Detective Sherman, Captain Marcel and Officers Reilly and Danforth stood in the mouth of the alley. the site that greeted them was horrible. A man, no ID, lay dead. A woman, badly beaten-possibly raped-also lay, her clothes in shreds, clinging to life. Her purse, including ID, was also missing. Blood had already begun clotting, making her hair stick badly to her face. The rest of the crew were rushing around searching for clues. Anything that would give them an idea who had done such a horrible deed.
Detective Michael Sherman watched as the EMTs carefully loaded the broken woman onto the stretcher and rolled her to the ambulance. He shook his head. This was the worst attack he’d seen so far. Three such scenes. Two women dead. The first two had not been accompanied. Both had been raped.
Michael was sure this one had too. But she was different. The first two had been local women. Hookers. This woman wasn’t local and had been with someone. If she had been raped, it was probably while her companion was still alive, but had already been shot and disabled.
“Do a rape kit on her,” he requested, walking up to the ambulance driver, “When you get her to the hospital. I think this is connected to the other two. Not sure, though.”
The ambulance driver nodded, then got into the ambulance. Michael whacked the back of the ambulance as it began to drive off. Damn! He thought. Last thing we need. Another rape. This time, an out-of-towner. I hope she pulls through and can give us a description.
“The place is clean,” Reilly stated, disgusted, “whoever this perp is, he sure knows how to keep a clean house. No condoms, no nothin’. As if he doesn’t exist.”
“There’s got to be something,” Michael found himself replying, “Something he missed.”
“Well,” Marcel smiled grimly, “we have one piece of evidence. At least he didn’t kill this last victim.”
“I know,” Michael acquiesced, “but will she remember?”
Danforth nodded. “That is a good question. As is who is she? And who was her companion?”
“Good question,” Michael replied, “guess we’ll have to wait ’till she wakes up, non?”
“Yep,” Michael chuckled, in spite of himself, “I supposed you’re right.”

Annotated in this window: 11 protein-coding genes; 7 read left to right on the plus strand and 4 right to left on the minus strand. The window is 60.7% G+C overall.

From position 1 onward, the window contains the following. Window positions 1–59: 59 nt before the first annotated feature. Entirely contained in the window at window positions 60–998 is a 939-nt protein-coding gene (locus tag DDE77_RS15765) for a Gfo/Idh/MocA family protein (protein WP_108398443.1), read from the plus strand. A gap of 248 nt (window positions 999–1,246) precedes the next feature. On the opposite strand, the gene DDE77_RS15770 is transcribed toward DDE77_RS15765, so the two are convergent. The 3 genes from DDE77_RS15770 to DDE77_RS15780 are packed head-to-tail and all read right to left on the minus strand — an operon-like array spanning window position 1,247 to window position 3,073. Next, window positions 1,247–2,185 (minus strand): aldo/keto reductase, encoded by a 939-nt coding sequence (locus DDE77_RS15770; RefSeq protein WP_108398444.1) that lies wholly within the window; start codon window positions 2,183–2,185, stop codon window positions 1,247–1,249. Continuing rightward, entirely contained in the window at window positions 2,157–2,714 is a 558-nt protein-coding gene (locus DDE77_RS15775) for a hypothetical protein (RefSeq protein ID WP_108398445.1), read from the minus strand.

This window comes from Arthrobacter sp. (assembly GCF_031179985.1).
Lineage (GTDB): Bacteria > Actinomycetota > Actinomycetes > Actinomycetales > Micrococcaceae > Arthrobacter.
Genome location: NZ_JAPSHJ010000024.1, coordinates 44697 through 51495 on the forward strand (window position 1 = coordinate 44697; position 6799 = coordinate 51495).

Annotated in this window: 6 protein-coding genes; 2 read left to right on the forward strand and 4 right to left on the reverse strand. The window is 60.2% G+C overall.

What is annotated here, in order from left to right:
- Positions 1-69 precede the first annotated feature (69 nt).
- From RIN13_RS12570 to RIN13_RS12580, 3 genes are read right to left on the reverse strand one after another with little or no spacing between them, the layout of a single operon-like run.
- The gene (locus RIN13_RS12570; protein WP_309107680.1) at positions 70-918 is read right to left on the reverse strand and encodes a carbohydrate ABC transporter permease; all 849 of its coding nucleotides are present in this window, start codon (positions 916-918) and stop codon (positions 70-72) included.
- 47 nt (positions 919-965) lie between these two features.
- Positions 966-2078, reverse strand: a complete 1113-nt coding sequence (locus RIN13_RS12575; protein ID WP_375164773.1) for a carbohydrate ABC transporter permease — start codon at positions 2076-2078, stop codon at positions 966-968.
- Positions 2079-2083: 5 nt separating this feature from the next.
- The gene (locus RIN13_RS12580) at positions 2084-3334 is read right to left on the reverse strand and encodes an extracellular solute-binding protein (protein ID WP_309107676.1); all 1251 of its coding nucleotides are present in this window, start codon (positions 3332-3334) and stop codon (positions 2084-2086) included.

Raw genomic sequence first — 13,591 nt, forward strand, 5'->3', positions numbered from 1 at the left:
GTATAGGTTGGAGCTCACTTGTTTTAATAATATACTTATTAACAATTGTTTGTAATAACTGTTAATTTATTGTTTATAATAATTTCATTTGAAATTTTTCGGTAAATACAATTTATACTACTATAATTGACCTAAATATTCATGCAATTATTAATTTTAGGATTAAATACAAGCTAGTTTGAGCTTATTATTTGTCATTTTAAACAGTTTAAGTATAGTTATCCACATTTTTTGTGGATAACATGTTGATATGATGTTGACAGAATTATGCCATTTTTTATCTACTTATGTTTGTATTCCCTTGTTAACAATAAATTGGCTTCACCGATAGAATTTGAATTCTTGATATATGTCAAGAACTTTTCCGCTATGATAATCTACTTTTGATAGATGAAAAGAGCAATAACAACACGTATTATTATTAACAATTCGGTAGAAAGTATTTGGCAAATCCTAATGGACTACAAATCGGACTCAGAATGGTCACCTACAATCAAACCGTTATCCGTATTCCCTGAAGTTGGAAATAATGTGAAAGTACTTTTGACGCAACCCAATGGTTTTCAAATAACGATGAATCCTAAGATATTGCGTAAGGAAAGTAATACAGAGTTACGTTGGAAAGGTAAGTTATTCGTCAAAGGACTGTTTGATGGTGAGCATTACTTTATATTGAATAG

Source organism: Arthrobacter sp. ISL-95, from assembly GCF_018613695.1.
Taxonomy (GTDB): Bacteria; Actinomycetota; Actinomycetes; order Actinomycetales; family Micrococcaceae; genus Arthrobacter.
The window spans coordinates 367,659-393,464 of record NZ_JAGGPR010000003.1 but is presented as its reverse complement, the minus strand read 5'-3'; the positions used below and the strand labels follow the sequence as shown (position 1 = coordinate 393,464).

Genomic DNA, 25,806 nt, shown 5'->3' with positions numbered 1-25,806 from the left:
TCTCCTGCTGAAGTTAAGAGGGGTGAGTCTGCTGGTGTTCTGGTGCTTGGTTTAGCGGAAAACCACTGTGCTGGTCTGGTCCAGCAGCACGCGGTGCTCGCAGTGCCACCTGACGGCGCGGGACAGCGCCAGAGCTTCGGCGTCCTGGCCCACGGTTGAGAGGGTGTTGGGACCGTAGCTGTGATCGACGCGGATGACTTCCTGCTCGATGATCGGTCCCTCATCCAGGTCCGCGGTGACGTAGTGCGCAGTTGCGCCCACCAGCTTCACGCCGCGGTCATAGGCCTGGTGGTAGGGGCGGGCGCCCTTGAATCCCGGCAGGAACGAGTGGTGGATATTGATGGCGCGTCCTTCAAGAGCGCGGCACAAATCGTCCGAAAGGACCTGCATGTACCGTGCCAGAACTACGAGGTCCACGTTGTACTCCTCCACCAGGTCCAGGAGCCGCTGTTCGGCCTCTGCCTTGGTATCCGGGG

He had known Justin Marcel since the young Captain had graduated, head of his class, from the academy. The young Cajun was the first of his family to ever venture out of the bayou and into the big city. He’d taken a deep disliking to gator hunting and most other Cajun traditions except music. And Justin was one hell of a fiddle player.
He was easily accessible to the younger men and women on the force, making him one of the most liked. His promotion had not spoiled him at all. Nor had Michael’s. Both Michael and Justin had earned their promotions, though Michael had been on the force a little longer.
Danforth and Reilly fell into their circle rather quickly. Danforth had risen from the projects to become an officer. He had determined, early in life, that his family would do better than he had. Reilly had moved to New Orleans from New York to go to Tulane University. He, too, was from the poor side of the tracks, but had made good with academic scholarships. choosing law enforcement, he made straight A’s.
From day one, all three would gather, at one another’s homes and play poker. Their wives had formed a support group for each other and would sit and work through their anxieties and fears. The women were always invited to the poker table, should they feel lucky at cards, but rarely did. They preferred that their men have fun without them.
Of course, each had a special night for family, and one for just husband and wife. This kept them strong as couples, as families. But the meetings were for the whole group. While the men played poker and the women discussed their worries, the children played with each other, and the whole group became like one big happy family.
Now, all three men faced the most confusing case in their entire, short, careers. This was the type of case that could make or break a career. If they solved it, Michael would become chief detective, Marcel would make Sergeant, and Reilly and Danforth would make Captain. And this was their case.
But they had been thwarted, so far, by the attacker. No bullet shells. No living witnesses. No real evidence. Well, until this night. Now, they had a living witness. But would she remember anything? That was the question.
At the hospital, the doctors rushed to save the victim’s life. She was in terrible shape. How she had survived such a mauling was beyond the head surgeon. But, She was determined to save this young lady.
Perhaps she held clues, memories, of who did this to her. The surgeon only hoped. The rape kit had been done, it had been determined that the victim had-indeed-been raped, and that this was definitely similar to the two previous cases. All except that the victim now lay in their hospital, fighting for her life.
When the officers got there, the surgeon would have to confer with them. The victim would still be in no shape to give any information, but the surgeon would do her best to give what she could.
Though not particularly religious, she sent a prayer to whatever power might be that her patient survived and helped get the rapist off the streets. With that, she went on about her duties, awaiting the arrival of the police. She was going to have a long night of it. And she knew that this was only the beginning.
In the ICU, the victim lay–locked away inside her own mind. She struggled to make sense of the darkness, but could not. She couldn’t remember anything. Who was she? Where was she? Why was she here?
She would stay in the coma for three days. No signs of improvement would be seen until the third day. But that was still three days away. Until then, it would be a roller coaster of highs and lows. But mostly lows.